Warren has positioned herself to overcome all of this. Already, she’s gaining a ton of momentum, gaining or even eclipsing Sanders in recent polls. Moreover, in what ought to silence the “electability” critics, she is ahead of Trump in Michigan and doing better against him in Texas than Beto (!).

She has still more room to grow. In setting out her agenda this early, she can control the tone of the party’s overall platform, while everyone else will have to play catch up to craft their own unique-enough policies on many issues. Meanwhile, having laid out her message, she can now spend time on the campaign trail articulating it for those in the back. She also looks poised to gain the most from debates, as she will likely shine against lesser prepared opponents.

1. Joe Biden

Latest Polling: 26%
Signature Issue: Restoring America’s Standing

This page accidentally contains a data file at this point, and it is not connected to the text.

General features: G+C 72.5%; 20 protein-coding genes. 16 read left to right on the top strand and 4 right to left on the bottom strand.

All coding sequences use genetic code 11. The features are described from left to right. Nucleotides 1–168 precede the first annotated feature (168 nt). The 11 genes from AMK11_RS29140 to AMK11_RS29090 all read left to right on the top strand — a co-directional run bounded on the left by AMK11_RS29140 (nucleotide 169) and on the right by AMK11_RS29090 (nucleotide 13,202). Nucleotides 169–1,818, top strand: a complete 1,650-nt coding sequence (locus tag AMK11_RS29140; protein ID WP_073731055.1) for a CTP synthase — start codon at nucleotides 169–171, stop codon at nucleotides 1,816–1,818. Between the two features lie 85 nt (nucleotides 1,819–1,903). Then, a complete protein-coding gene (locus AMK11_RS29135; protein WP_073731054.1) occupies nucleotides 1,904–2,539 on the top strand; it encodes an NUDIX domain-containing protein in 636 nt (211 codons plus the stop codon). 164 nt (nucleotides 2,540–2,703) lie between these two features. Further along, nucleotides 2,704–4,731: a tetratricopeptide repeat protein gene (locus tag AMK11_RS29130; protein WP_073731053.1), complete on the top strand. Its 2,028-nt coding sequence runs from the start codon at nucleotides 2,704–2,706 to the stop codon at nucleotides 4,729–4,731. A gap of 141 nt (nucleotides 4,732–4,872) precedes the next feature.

Few can argue Biden is the candidate to beat, whether one supports him or not. The former Vice President and longtime Delaware Senator brings in the most experience as a candidate for the White House since, well, Hillary Clinton. There is no other candidate in the field that can honestly say they would be ready for the Oval Office from Day 1. Biden’s 36-year history in Congress, in which he served as Chair for the Senate Judiciary and Foreign Relations Committees, would also give him the most legislative experience since Lyndon Johnson, at least.

Biden’s ability to be President was never the question, however, but rather whether he is the right person to lead the Democratic Party for our time. There is plenty in his past that would suggest he is not. With women driving the party’s momentum and direction in a post #MeToo world, Joe Biden’s creepiness and harassment goes from merely cringe-worthy to damning. Some of his other past misdeeds – his treatment of Anita Hill, his former/current abortion stance, his role in crafting the 1994 crime bill – speak to the type of Democratic Party many leftist voters want to move away from.